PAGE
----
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Judge grants bail for suspect in Tupac Shakur slaying

Updated January 9, 2024 - 6:45 pm

A Las Vegas judge on Tuesday set bail at $750,000 for the man accused of orchestrating the 1996 slaying of Tupac Shakur.

Duane “Keffe D” Davis, a 60-year-old reputed member of the South Side Crips, has been held at the Clark County Detention Center since he was indicted in September on a murder charge.

Davis’ attorneys said outside of court that they believed he would be able to post bail, but they were unsure when that would occur.

Special Public Defenders Robert Arroyo and Charles Cano have argued that statements Davis has made about the case in interviews and his own co-written book were for financial gain and “entertainment purposes.”

While setting bail during a lengthy hearing on Tuesday, District Judge Carli Kierny ordered Davis to house arrest on high-level electronic monitoring should he post bail.

“He was pleased that she set a bail on this case,” Cano told reporters after the hearing.

Prosecutors have accused Davis of authorizing the drive-by shooting near Flamingo Road and Koval Lane that killed Shakur and wounded Death Row Records CEO Marion “Suge” Knight in September 1996. The killing was part of a feud between the South Side Crips and the Mob Piru Gang and was in retaliation for a fight involving Shakur and Davis’ nephew, Orlando Anderson, prosecutors have alleged.

The Mob Piru Gang have been tied to Death Row Records, while prosecutors have said the South Side Crips were associated with Bad Boy Records, the label that represented Christopher “Biggie” Wallace.

Davis wrote about his ties to the case in his 2019 co-written book “Compton Street Legend.” He has also given interviews about the killing that have been posted to YouTube, and have been used as evidence by prosecutors.

Chief Deputy District Attorney Marc DiGiacomo argued Tuesday that Davis could be a danger to the community if he is released from custody. He repeated allegations that witnesses in the case could be in danger, as shown in jail calls Davis has made from the detention center.

DiGiacomo said that in the jail calls between Davis and his son, there was a vague mention of a “green-light authorization,” which prosecutors have said means the “authority to kill.” Prosecutors alleged that Davis obtained a list of witnesses in the case, which included a “high-ranking” Mob Piru member, and that he mailed the list to his son.

“The photograph of the list was then distributed for what can only be surmised as a means of dissuasion,” prosecutors wrote in court documents.

DiGiacomo said Tuesday that witnesses associated with Mob Piru could now be in danger from fellow gang members.

“He doesn’t need to issue an order, he just needs to prove to the world that they talked to the police, and every one of them is at risk of death,” DiGiacomo told the judge on Tuesday.

Prosecutors did not claim that Davis directly threatened anyone, but did note that federal agents have provided money for one of the witnesses to move locations because of the case.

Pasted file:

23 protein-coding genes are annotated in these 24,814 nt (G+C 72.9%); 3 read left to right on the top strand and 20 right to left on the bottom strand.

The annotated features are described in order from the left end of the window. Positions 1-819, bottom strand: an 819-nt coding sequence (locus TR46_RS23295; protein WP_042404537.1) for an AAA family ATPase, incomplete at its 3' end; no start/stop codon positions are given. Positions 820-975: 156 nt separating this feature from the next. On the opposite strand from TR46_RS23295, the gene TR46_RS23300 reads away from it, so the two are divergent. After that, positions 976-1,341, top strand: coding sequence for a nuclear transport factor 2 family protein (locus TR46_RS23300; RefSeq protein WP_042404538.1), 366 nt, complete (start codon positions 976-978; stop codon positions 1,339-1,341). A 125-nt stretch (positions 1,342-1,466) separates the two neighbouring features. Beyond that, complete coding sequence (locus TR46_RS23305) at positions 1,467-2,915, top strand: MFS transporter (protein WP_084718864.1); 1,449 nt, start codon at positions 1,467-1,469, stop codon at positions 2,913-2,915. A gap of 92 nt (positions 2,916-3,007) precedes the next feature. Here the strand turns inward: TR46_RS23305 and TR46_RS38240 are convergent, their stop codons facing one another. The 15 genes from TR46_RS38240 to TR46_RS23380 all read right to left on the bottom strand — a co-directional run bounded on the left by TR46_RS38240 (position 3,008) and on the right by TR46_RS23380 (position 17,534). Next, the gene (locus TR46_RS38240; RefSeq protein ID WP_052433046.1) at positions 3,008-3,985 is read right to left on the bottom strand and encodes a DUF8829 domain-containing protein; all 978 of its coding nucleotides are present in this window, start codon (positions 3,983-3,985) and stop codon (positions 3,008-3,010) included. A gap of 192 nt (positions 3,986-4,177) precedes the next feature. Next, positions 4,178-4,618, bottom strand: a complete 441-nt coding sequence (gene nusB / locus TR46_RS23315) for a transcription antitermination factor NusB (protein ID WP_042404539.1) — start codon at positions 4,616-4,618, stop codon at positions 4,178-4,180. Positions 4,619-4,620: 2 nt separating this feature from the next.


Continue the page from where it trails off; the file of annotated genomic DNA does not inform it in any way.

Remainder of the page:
Davis’ attorneys have said in an emailed statement that they reviewed the jail calls, and failed to determined “when any of the witnesses were mentioned, let alone threatened.”

Arroyo told the judge that in his interpretation of the jail call, he believed Davis may have been concerned about a “green light” issued against his own family. He claimed that many of the people named in the witness list have been giving public interviews on YouTube for years about the case.

“The way that Mr. DiGiacomo characterizes it, I think is unfair and inaccurate,” Arroyo said Tuesday.

The judge said she believes there are “credible threats” in the case.

“I don’t believe that the FBI is stepping in and providing coverage and assistance for people in situations where they don’t think it’s a credible threat,” Kierny said.

Kierny said she considered the alleged threats when setting bail, and that she had to “give credence” to Davis’ multiple, public statements about his involvement in the case.

If Davis posts bail, the judge will hold a “source hearing” to determine who is providing the money for his bond, and where the funds are coming from, said Clark County District Attorney Steve Wolfson.

“I respect the judge’s decision,” Wolfson said about the bail amount.

During the hearing, Davis’ attorneys also pointed out inconsistencies in witness statements that have been made throughout the years.

Wolfson said that although there may be inconsistencies in the statements, “it doesn’t mean they’re not reliable.”

“It doesn’t mean that when he made these multiple statements admitting his role in the killing, that he wasn’t telling the truth,” Wolfson said.

Davis’ trial is currently scheduled to move forward in June. Both the defense and prosecutors have said there is a massive amount of discovery to be reviewed in the case, and Wolfson said Tuesday that he would not be surprised if the trial is delayed.

Kierny ordered Davis to appear in court again for a status check on Feb. 20.

Contact Katelyn Newberg at knewberg@reviewjournal.com or 702-383-0240.

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